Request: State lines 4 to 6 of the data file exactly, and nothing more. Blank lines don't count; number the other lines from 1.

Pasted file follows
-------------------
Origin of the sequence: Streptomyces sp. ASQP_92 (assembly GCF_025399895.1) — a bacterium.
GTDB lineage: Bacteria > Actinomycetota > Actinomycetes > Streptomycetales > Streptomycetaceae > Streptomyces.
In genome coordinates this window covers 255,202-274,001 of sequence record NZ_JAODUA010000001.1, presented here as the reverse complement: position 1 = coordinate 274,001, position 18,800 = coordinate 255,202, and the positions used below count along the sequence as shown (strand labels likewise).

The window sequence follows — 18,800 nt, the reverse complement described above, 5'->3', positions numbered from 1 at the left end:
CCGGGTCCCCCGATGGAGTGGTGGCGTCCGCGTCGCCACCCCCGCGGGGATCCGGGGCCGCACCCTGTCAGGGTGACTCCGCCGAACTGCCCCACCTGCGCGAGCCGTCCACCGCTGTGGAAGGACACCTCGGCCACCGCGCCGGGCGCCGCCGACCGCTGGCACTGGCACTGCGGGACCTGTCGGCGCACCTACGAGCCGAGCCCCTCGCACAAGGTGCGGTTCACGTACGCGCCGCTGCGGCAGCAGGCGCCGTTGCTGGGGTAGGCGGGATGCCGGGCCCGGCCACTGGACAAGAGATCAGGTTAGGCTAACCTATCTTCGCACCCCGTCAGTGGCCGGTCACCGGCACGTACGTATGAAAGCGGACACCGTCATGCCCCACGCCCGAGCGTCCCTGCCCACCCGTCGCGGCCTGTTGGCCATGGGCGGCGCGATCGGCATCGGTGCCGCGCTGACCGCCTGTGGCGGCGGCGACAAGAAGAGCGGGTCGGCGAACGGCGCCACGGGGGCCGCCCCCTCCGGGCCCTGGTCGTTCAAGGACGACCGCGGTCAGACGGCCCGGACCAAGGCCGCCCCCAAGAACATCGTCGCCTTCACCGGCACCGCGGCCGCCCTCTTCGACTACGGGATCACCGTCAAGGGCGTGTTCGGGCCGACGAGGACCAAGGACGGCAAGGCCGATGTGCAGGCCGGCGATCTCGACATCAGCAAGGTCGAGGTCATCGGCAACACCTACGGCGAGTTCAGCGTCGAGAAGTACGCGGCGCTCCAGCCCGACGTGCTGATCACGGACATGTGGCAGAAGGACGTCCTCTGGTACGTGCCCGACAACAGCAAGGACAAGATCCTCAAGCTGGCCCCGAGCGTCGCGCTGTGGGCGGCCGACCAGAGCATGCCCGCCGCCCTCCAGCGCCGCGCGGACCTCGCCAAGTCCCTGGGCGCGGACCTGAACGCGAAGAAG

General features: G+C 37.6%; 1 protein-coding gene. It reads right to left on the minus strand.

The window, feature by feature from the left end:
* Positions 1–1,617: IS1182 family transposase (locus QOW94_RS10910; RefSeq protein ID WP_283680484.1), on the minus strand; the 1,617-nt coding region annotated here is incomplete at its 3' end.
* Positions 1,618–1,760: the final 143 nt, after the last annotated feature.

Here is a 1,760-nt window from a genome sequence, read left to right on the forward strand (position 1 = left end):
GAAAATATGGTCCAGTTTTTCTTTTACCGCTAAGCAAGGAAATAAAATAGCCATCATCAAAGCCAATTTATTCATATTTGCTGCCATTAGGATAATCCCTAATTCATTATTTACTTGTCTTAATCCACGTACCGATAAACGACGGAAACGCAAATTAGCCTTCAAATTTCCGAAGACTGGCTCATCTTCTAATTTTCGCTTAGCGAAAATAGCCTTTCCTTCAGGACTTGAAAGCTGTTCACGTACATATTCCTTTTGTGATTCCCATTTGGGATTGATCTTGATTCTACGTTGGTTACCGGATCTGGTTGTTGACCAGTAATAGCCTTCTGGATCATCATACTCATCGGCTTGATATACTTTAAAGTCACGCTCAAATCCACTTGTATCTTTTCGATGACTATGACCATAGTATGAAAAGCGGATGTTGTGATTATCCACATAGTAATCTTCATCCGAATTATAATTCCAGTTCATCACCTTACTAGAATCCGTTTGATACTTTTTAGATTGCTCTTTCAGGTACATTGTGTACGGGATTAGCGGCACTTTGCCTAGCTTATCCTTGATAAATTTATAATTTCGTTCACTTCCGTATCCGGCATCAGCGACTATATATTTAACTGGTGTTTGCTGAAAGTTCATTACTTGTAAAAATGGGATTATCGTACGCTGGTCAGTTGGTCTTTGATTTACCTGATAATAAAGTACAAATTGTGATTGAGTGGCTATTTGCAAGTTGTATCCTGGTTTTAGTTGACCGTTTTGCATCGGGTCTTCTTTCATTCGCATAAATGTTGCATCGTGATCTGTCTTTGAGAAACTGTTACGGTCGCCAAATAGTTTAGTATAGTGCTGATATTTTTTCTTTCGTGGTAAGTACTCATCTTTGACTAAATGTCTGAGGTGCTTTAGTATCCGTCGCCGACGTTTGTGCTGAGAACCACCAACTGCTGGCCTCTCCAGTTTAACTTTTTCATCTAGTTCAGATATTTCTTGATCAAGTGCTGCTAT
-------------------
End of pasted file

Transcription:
The window sequence follows — 18,800 nt, the reverse complement described above, 5'->3', positions numbered from 1 at the left end:
CCGGGTCCCCCGATGGAGTGGTGGCGTCCGCGTCGCCACCCCCGCGGGGATCCGGGGCCGCACCCTGTCAGGGTGACTCCGCCGAACTGCCCCACCTGCGCGAGCCGTCCACCGCTGTGGAAGGACACCTCGGCCACCGCGCCGGGCGCCGCCGACCGCTGGCACTGGCACTGCGGGACCTGTCGGCGCACCTACGAGCCGAGCCCCTCGCACAAGGTGCGGTTCACGTACGCGCCGCTGCGGCAGCAGGCGCCGTTGCTGGGGTAGGCGGGATGCCGGGCCCGGCCACTGGACAAGAGATCAGGTTAGGCTAACCTATCTTCGCACCCCGTCAGTGGCCGGTCACCGGCACGTACGTATGAAAGCGGACACCGTCATGCCCCACGCCCGAGCGTCCCTGCCCACCCGTCGCGGCCTGTTGGCCATGGGCGGCGCGATCGGCATCGGTGCCGCGCTGACCGCCTGTGGCGGCGGCGACAAGAAGAGCGGGTCGGCGAACGGCGCCACGGGGGCCGCCCCCTCCGGGCCCTGGTCGTTCAAGGACGACCGCGGTCAGACGGCCCGGACCAAGGCCGCCCCCAAGAACATCGTCGCCTTCACCGGCACCGCGGCCGCCCTCTTCGACTACGGGATCACCGTCAAGGGCGTGTTCGGGCCGACGAGGACCAAGGACGGCAAGGCCGATGTGCAGGCCGGCGATCTCGACATCAGCAAGGTCGAGGTCATCGGCAACACCTACGGCGAGTTCAGCGTCGAGAAGTACGCGGCGCTCCAGCCCGACGTGCTGATCACGGACATGTGGCAGAAGGACGTCCTCTGGTACGTGCCCGACAACAGCAAGGACAAGATCCTCAAGCTGGCCCCGAGCGTCGCGCTGTGGGCGGCCGACCAGAGCATGCCCGCCGCCCTCCAGCGCCGCGCGGACCTCGCCAAGTCCCTGGGCGCGGACCTGAACGCGAAGAAG

General features: G+C 37.6%; 1 protein-coding gene. It reads right to left on the minus strand.